B y Lee Tugas
Richard LaChapelle, town councilman and village police sergeant, put the pin on the right week of the calendar.
He said village police would be in their new headquarters by the second week of October. And he was right.
Police began moving into their new headquarters last Wednesday and were in their eight offices in the Whitehall Municipal Building on Thursday, Oct. 10. Only dust and old file boxes remained behind at the old quarters on Montcalm Street, next to the village Department of Public Works.
LaChapelle and Officer Jason Vandenburgh were busy at work when a Whitehall Times photographer stopped by to take pictures of the facility. Finishing touches, of course, remain to be done. But all primary equipment from the Montcalm site has been moved into the new station, at the north end of the former Skenesborough Firehouse.
The new facility has ten main rooms: an entry way, or lobby; a main office; a processing room; an interview room; an evidence room; a multi-purpose room to house a small kitchenette, police lockers and furnace; two offices, one for LaChapelle and one for Chief Matt Dickinson; and two shower-bathrooms, one for police and the other for guests, invited or otherwise.
In the entry way, or lobby, a small glass partition separates visitors from the desk officer. A two-seat, mid-century sofa rests on the right for persons waiting in the lobby. The little piece of furniture has a history, LaChapelle said.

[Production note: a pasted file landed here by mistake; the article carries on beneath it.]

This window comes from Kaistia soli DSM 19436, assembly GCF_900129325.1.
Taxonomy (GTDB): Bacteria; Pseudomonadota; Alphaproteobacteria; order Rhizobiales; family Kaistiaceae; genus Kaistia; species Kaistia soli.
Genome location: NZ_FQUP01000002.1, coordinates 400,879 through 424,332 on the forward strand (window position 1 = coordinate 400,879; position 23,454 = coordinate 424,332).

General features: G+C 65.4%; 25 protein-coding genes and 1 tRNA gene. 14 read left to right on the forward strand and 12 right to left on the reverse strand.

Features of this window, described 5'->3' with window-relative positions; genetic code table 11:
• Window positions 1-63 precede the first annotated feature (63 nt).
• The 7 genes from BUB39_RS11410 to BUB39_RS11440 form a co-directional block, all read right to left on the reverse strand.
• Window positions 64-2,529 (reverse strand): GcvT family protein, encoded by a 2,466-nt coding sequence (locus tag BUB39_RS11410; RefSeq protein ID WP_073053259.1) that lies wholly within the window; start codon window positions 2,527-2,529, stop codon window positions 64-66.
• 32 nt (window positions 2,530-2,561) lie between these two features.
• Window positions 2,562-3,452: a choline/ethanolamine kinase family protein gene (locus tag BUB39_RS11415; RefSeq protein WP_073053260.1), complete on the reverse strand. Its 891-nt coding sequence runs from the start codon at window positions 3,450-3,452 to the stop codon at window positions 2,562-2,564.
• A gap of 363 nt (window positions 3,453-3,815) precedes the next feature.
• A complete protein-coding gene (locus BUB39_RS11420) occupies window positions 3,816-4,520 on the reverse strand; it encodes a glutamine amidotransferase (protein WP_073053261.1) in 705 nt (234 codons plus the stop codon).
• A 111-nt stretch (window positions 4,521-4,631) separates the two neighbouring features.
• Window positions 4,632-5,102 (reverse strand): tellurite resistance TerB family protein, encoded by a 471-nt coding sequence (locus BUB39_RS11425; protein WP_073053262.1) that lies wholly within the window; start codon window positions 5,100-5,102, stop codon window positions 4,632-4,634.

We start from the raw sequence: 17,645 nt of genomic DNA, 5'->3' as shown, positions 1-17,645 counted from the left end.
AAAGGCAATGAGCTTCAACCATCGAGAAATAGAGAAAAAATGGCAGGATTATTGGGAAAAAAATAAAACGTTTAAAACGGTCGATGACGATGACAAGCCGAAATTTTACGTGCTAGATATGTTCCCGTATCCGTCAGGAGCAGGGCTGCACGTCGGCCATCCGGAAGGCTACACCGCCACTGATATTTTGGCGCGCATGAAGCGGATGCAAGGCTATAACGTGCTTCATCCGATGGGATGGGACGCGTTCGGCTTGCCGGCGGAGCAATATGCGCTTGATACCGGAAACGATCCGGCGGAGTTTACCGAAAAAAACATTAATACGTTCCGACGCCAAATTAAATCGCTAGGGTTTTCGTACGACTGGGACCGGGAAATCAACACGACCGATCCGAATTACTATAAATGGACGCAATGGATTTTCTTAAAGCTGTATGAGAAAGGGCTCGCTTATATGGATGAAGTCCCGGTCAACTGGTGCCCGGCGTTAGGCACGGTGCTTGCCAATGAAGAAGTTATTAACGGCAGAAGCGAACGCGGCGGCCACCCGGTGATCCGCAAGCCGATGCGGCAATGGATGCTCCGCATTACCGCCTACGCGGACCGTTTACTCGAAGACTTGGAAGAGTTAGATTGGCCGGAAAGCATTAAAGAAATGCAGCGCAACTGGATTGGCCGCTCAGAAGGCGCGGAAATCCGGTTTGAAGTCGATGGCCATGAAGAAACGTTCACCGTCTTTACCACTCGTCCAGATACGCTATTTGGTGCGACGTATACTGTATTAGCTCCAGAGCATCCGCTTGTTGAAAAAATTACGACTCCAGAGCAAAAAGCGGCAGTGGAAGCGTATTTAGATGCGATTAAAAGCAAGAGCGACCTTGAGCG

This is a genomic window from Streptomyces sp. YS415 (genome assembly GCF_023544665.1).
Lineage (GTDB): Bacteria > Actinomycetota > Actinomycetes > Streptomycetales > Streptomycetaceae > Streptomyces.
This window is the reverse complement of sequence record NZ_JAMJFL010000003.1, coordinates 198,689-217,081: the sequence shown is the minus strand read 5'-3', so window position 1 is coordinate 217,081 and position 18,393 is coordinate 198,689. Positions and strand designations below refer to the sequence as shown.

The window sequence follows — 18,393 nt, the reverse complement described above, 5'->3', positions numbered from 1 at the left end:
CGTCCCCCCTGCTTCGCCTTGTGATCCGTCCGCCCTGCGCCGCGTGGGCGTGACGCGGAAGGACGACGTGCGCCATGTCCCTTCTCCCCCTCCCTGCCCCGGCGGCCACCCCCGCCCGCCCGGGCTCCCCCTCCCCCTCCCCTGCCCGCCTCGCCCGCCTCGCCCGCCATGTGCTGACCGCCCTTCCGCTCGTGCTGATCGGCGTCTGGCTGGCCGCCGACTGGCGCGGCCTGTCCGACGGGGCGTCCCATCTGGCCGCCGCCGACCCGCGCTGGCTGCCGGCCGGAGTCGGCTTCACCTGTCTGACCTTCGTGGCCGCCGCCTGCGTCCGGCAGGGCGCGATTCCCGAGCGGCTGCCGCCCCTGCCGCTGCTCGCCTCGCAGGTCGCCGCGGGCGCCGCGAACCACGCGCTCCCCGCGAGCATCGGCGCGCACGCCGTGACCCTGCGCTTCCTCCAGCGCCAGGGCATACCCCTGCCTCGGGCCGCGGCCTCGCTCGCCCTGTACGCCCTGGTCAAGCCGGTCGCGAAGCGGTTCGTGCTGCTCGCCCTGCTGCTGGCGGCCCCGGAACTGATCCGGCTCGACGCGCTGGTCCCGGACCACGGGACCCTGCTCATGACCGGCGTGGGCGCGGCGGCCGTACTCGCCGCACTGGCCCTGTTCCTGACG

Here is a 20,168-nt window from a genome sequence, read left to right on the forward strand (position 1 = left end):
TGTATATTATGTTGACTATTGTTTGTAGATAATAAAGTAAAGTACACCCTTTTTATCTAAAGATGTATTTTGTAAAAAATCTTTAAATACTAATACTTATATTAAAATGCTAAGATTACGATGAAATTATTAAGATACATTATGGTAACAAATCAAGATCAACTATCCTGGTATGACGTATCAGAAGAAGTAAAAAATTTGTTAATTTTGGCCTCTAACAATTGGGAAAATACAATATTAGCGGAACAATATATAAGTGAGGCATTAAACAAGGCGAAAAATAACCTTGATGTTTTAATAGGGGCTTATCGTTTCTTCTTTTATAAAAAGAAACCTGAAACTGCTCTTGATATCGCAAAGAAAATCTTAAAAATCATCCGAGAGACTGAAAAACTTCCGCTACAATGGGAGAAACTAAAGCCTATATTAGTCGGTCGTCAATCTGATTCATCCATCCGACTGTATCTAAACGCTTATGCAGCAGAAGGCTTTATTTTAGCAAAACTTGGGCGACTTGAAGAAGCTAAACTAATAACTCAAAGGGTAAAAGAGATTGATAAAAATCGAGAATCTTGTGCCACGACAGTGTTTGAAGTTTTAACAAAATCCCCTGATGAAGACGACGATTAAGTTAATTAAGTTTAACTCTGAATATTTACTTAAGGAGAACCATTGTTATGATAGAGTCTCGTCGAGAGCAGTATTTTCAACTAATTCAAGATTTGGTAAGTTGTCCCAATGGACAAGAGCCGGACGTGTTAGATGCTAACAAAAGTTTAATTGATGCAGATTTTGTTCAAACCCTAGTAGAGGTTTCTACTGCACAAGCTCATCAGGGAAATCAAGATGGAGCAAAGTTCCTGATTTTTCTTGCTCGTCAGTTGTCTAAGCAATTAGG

The piece dates back to 1970, when the village had a paid fire department. LaChapelle, who was then a paid fireman, brought the little sofa with him to the police station when he joined the force, he said.
“‘Got-it-Covered,’” a local business, “reupholstered it for free. It was red.” LaChapelle said. Now, a light, neutral vinyl covers the tiny little sofa that stands in the entrance.
LaChapelle said he intended to add some other personal touches to the entrance room, decorating it with police arm patches, primarily from New York State, but also from the United States, one even from Germany.
In the main office, where the desk officer sits, a split-screen television set is mounted high on the right wall. With the exception of the chief and sergeant’s offices, cameras that feed the split-screen monitor all rooms inside and all important areas outside the station. Infra-red cameras keep the evidence and interview rooms visible to the split-screen, even when normal lights are turned off.
The new processing room is fully computerized, has live audio and video monitoring, a copy machine and a data measuring device to “measure blood alcohol content,” LaChapelle said. The evidence room has a permanent shelf brought over from the old Montcalm station, but LaChapelle also purchased two portable evidence shelves that move on castors.
Past the main offices, in the rear of the building is the furnace room, out of which builders Jim Austin and Shan Beebe continue to fashion a locker room, shower room and kitchenette for the police.
“We’ll have a little counter top here,” LaChapelle said, “and a micro-wave and another television monitor so that we know what is going on even when we’re on break.”
Once again, the old green lockers tell a story. LaChapelle procured the U.S. army lockers ten years ago, when fellow officers agreed with him that it was annoying to have to dress at home.
The shower room and bathroom for suspects is the same as for the police, except that there is no lock on the door. Asked what the shower was for, LaChapelle said one use was to immediately wash out pepper spray used by police against anyone resisting arrest.
“You need to get it out of their eyes right away,” he said.
LaChapelle said there was more to do. But judging from the smile on his face when he said it, what’s left to do will not be considered a chore.